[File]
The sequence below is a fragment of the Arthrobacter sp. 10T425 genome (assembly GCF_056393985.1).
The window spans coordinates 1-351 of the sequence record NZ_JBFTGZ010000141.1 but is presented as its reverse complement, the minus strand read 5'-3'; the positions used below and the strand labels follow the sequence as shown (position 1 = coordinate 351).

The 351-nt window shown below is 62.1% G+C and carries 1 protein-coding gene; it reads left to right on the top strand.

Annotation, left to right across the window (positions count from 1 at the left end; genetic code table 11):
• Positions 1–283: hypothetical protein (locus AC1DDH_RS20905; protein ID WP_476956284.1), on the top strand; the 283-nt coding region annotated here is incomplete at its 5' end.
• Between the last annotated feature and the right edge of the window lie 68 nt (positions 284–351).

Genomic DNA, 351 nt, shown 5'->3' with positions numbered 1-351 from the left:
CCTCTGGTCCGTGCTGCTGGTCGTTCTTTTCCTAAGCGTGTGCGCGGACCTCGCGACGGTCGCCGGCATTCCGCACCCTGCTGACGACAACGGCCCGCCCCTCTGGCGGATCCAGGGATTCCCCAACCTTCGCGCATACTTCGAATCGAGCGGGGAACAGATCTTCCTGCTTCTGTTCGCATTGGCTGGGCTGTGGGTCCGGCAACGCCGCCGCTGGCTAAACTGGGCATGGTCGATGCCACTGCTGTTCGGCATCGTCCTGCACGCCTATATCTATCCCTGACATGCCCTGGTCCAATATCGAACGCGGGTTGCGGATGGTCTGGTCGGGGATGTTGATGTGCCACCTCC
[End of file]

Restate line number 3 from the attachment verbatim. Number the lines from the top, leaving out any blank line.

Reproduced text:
The 351-nt window shown below is 62.1% G+C and carries 1 protein-coding gene; it reads left to right on the top strand.